The officer spits out a glob of what I assumed was chewing dip onto the pavement next to me. He scoffed at my reaction and then turned to the other officer. I watched as Henders walked back over to the other officer who I found out was named Officer Yoder. Then I stole a glance back at the blazer. I saw my little girl’s face pressed up against the driver’s seat window, tears streaming down her round cheeks. I couldn’t imagine how scared she was to see her dad in handcuffs like a criminal. When the officer came back, I tried to reason with him.

“Sir, my daughters scared. My wife pregnant. I want no trouble; I did not break law.”

“Oh you didn’t break the law? You think you and your little family of wetbacks aren’t breaking the law? You should be ashamed of yourself for coming into this country and stealing jobs and money from rightful American’s. You’re fucking disgusting.”

“Sir, please.”

And before the words left my mouth the officer kicked in my right knee without hesitation. In response I collapsed onto the ground in excruciating pain as he roared “Shut the fuck up. As soon as we get the okay from our station we’re bringing you in. You bet your ass you’re spending the night in jail…” he chucked, “and then it’s back to Mexico for you, Dirty Sanchez.”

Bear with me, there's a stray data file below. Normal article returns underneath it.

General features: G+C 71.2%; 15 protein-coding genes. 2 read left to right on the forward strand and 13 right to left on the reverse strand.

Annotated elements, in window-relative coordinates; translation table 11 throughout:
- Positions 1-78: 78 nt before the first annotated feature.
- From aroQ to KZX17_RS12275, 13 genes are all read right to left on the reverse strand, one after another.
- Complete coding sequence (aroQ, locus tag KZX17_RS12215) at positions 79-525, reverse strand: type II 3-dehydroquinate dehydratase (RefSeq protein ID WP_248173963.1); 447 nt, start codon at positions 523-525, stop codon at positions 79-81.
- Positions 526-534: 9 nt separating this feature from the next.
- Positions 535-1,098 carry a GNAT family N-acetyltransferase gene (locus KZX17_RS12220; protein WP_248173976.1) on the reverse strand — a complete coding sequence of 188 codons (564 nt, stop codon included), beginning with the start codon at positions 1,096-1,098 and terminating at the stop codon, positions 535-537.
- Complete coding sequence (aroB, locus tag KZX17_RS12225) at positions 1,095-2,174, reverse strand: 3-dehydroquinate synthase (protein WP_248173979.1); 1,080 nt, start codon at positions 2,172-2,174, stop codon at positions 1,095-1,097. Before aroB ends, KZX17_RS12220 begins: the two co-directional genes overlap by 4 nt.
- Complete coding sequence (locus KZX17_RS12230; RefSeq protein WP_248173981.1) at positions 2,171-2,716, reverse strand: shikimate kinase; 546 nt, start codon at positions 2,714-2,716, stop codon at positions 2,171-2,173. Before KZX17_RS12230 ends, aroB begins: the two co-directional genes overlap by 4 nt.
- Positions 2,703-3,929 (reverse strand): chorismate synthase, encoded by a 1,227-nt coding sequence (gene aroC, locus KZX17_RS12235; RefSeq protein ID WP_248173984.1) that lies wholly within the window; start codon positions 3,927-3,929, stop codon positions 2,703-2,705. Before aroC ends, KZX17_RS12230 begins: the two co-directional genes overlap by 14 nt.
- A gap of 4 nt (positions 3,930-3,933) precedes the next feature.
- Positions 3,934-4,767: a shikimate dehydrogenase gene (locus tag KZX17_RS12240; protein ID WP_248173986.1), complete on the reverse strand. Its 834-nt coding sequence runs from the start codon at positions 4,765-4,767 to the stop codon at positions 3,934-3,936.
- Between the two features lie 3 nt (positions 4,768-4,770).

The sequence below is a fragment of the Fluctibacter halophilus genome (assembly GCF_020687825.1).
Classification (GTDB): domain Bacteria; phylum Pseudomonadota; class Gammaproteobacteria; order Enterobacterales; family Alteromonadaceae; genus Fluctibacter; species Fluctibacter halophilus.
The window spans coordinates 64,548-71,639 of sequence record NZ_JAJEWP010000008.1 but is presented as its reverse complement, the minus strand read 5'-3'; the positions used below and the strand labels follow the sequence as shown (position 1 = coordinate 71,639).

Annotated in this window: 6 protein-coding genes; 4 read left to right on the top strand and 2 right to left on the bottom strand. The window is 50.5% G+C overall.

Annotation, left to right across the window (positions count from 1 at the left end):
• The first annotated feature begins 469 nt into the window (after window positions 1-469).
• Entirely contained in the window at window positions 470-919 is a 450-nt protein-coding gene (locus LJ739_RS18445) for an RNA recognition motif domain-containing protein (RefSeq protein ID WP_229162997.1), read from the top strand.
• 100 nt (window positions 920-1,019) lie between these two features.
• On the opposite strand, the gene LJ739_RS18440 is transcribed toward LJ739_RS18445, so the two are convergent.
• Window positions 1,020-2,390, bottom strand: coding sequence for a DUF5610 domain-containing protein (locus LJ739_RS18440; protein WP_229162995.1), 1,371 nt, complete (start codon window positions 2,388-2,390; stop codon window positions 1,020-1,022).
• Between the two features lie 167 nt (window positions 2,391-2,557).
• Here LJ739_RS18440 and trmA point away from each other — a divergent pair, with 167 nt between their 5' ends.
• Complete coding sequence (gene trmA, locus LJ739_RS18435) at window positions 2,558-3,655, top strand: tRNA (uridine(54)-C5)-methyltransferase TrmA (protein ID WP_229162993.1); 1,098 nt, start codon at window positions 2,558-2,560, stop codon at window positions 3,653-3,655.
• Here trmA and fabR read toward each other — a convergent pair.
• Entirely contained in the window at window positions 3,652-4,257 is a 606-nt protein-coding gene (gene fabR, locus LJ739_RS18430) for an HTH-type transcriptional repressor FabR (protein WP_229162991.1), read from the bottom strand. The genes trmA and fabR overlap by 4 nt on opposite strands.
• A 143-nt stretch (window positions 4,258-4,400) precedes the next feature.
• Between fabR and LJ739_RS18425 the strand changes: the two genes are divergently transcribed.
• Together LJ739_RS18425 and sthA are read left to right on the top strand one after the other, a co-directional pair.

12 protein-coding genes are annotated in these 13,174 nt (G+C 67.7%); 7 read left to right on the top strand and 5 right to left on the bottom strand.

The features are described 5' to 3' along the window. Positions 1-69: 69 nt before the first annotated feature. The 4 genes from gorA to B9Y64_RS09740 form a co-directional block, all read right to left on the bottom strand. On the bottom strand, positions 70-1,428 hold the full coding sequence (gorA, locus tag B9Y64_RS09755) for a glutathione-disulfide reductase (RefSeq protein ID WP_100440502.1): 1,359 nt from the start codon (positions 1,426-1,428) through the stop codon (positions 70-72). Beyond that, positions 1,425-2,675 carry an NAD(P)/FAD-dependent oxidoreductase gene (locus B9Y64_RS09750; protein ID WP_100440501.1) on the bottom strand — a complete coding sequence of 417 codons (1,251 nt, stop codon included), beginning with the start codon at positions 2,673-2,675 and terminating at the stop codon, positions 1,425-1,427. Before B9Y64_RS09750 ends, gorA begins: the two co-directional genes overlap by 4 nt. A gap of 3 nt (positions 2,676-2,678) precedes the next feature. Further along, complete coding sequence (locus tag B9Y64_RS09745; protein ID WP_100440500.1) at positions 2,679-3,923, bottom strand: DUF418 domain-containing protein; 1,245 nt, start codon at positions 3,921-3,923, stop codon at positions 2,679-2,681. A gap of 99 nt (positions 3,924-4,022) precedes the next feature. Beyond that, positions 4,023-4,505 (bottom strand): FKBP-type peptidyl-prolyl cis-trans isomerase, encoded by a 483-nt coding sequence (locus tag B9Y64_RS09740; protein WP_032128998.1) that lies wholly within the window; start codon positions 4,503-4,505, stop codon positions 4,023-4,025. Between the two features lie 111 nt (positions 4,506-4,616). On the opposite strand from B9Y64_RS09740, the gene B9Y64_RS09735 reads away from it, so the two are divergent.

The pain shooting through my body stifled any response I could have had. I heard my daughter in the background screaming from the car. As I looked up at the officer he made eye contact with me. While I hoped for pity and mercy he geared his right leg back and kicked me repeatedly in the face with full-force. Without being able to use my hands to guard me, I could not stop the blood running from my nose into my mouth. I gagged and coughed up the warm coagulating blood that gathered into the back of my throat, hoping not to choke while I begged and begged the officer to stop. I heard my daughter screaming “Stop!!! Please, daddy!! Stop!!!” as my vision disappeared into the foot that was thrusting itself into my face, into my vision, into everything that I knew.

☆ ☆ ☆

I woke up covered in my own blood on a cold floor. I scanned the ground around me with my hands before finding the will to open my eyes. I felt the aching in my jaw first. Then I felt the searing pain that swallowed the bridge of my nose and eyes. I tried opening them and was stopped by blood that must have dried and glued my lids shut. I tried again, prying my eyes open to the scene before me.